** * *I know this much. We need to be responsible for our own decisions to live where we do. We need to build in a way that best prepares for the most likely disasters. We need to be willing to purchase insurance that will cover our needs, or make up the difference out of pocket. It's called self reliance. I do not depend on you or my government for my future. I depend on me. If my government is able and willing to help me some along the way, I can only say Thank You, and I apologize for not being more prepared, and selecting a safer place to build my home. Since when is everyone else responsibile for my choices?


** * *These are just some of my opinions. If you don't like them, remember that I have many more.



** * * * * *Carey
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Old 01-09-2009, 07:52 PM   #24
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RE: Evacuation Order

Keith** * Don't try to advise people how the system works, as you really don't understand. You must apply to the SBA for an SBA (Small Business Administration) loan, if you expect to receive any help with personal property (contents of your home). If you qualify, you must accept the loan and be happy for the low interest rate. If you do not qualify, you MAY qualify for a grant up to and not to exceed ($28,800 total for Real Property, or structure, combined with Personal Property, or contents). The maximum IHP of $28,800 may be made up of any combination of "Real" or "Personal" property. It is not intended to solve all your problems, but to be a start in helping you to recover. The Federal Government cannot and should not be expected to replace everything that people lost, or people would build homes in the middle of the Pacific Ocean with no regard for the well being of the structure, knowing SAM would replace their loss. Hello!!! When are you and I going to accept responsibilty for our choices? I believe you to be a very intelligent human being, well above the average from what you have published on this site. Please help me maintain this conviction. We all accept some risk for what we own, where we build, how we live, etc.. I believe we priveleged Americans need to take responsibility for our choices and actions, and I don't say this because I work for FEMA, but because I am an American who is slightly ashamed of our belief that we are entitled to limitless protection by our government. Rejoice in the protection we do have, and help spread the idea that we all need to be responsible for ourselves. HAS ANYONE SEEN MY SOAPBOX? * *Sorry!!! * Carey
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Old 01-09-2009, 07:54 PM   #25
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RE: Evacuation Order

Ken** * I went off a bit, and I hope that my rants did not in any way take away from the worry, trepidation, anquish, etc., that you are feeling at this time. I hope that all is well with you and yours.*
** * * * * * * * * Carey
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Old 01-09-2009, 09:55 PM   #26
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RE: Evacuation Order

Hey, Carey:

I'm with you.* We are survivors of earthquake, flood, landslide and fire.* Sometimes our insurance covered the problem and sometimes not.* Just had to suck it up and get on with living.* Building in areas prone to these problems has inherit risks for which we need to prepare.* If you don't buy protection you had better have a fat wallet. *
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Old 01-10-2009, 03:04 AM   #27
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RE: Evacuation Order

Quote:



Carey wrote:


No Keith
** * We are not the ones confusing the two. I know the difference. I also know that when you buy anything, including insurance, if you don't read the fine print you may ultimately suffer the consequences. You cannot buy insurance that does not have fine print to determine what is truly covered. Your average NFIP insurance is very basic, and will cover Real Property (Structure), and Personal Property (the contents of the structure). The reality is you must read the fine print. Buyer beware. There are limitations on anything, and when you make a purchase, it is your responsibility to read and understand the limitations of what you have purchased. When you buy a tomato, is there an implied right to a lifetime of tomatoes? NO! If you buy insurance for a 1967 Corvette, is there an implied right to replacement of a 1967 Corvette until the year 3067. NO! There are limitations which are the responsibility of the purchaser to read and understand. Make sure you have what you need and want. I don't know what you want, although I might know what you need. Is it my place to tell you what you want or need. NO. It is up to you to make that determination at the time of purchase. Private enterprise insurance (non-NFIP) is no different. Due to the unlimited possibilities related to what you and I might have in our homes, and what expectations we might have, it is up to us to make the determination as to what we should purchase, and not try to lay blame on someone else if we made a bad choice. It is so American (and I'm a proud American) to blame the government when our expectations are not met. Why would you or anyone else expect the government to offer insurance that gives you back 100% of what you lost if you did not pay for insurance that insures 100% of what you lost? Private enterprise recognized the opportunity to lose every dime they have with a philosophy like that, and thank goodness, so did our government. So, can we not just be happy to live in a country that gives us some help in a disaster not of the governments doing, instead of a country that would expect us to recognize the risks, be adult and take it on the chin. We are spoiled. This much I know.*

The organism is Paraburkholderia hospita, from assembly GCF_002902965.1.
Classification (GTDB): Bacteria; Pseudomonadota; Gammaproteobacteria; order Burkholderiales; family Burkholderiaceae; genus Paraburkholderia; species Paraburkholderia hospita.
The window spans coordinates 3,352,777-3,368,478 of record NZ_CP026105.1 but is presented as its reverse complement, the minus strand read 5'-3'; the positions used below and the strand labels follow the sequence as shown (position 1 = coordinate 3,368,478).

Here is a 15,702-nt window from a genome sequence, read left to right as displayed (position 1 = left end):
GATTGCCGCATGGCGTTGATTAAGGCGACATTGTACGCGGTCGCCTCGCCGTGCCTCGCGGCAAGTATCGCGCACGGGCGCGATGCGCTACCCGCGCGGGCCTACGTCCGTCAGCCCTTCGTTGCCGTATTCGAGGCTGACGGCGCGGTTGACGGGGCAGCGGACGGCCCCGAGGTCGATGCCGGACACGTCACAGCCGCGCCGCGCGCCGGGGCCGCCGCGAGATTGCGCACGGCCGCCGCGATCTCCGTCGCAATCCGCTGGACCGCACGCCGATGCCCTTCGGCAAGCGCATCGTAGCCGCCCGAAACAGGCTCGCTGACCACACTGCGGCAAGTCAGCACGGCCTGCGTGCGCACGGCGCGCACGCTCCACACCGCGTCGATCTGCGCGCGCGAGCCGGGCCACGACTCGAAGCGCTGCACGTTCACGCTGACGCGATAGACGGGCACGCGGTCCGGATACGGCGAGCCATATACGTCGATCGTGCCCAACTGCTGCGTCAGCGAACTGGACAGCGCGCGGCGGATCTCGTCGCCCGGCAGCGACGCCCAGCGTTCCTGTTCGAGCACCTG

** * *I know this much. We need to be responsible for our own decisions to live where we do. We need to build in a way that best prepares for the most likely disasters. We need to be willing to purchase insurance that will cover our needs, or make up the difference out of pocket. It's called self reliance. I do not depend on you or my government for my future. I depend on me. If my government is able and willing to help me some along the way, I can only say Thank You, and I apologize for not being more prepared, and selecting a safer place to build my home. Since when is everyone else responsibile for my choices?


** * *These are just some of my opinions. If you don't like them, remember that I have many more.



** * * * * *Carey